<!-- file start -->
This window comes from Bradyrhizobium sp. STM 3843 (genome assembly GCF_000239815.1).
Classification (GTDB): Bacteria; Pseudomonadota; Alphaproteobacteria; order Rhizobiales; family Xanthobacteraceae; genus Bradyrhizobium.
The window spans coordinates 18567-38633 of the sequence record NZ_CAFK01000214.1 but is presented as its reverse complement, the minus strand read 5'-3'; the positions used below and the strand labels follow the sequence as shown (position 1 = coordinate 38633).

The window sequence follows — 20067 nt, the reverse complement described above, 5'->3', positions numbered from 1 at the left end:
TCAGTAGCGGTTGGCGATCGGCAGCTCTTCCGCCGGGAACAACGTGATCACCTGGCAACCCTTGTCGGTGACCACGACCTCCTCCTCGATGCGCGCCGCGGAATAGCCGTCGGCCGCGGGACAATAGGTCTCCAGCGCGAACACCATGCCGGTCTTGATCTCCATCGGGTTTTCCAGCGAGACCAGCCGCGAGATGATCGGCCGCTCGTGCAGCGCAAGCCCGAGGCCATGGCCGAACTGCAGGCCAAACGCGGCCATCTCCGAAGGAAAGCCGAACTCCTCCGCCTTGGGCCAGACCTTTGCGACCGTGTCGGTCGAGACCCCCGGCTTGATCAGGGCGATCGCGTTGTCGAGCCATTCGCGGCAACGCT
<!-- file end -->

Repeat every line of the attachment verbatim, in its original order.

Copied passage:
This window comes from Bradyrhizobium sp. STM 3843 (genome assembly GCF_000239815.1).
Classification (GTDB): Bacteria; Pseudomonadota; Alphaproteobacteria; order Rhizobiales; family Xanthobacteraceae; genus Bradyrhizobium.
The window spans coordinates 18567-38633 of the sequence record NZ_CAFK01000214.1 but is presented as its reverse complement, the minus strand read 5'-3'; the positions used below and the strand labels follow the sequence as shown (position 1 = coordinate 38633).

The window sequence follows — 20067 nt, the reverse complement described above, 5'->3', positions numbered from 1 at the left end:
TCAGTAGCGGTTGGCGATCGGCAGCTCTTCCGCCGGGAACAACGTGATCACCTGGCAACCCTTGTCGGTGACCACGACCTCCTCCTCGATGCGCGCCGCGGAATAGCCGTCGGCCGCGGGACAATAGGTCTCCAGCGCGAACACCATGCCGGTCTTGATCTCCATCGGGTTTTCCAGCGAGACCAGCCGCGAGATGATCGGCCGCTCGTGCAGCGCAAGCCCGAGGCCATGGCCGAACTGCAGGCCAAACGCGGCCATCTCCGAAGGAAAGCCGAACTCCTCCGCCTTGGGCCAGACCTTTGCGACCGTGTCGGTCGAGACCCCCGGCTTGATCAGGGCGATCGCGTTGTCGAGCCATTCGCGGCAACGCT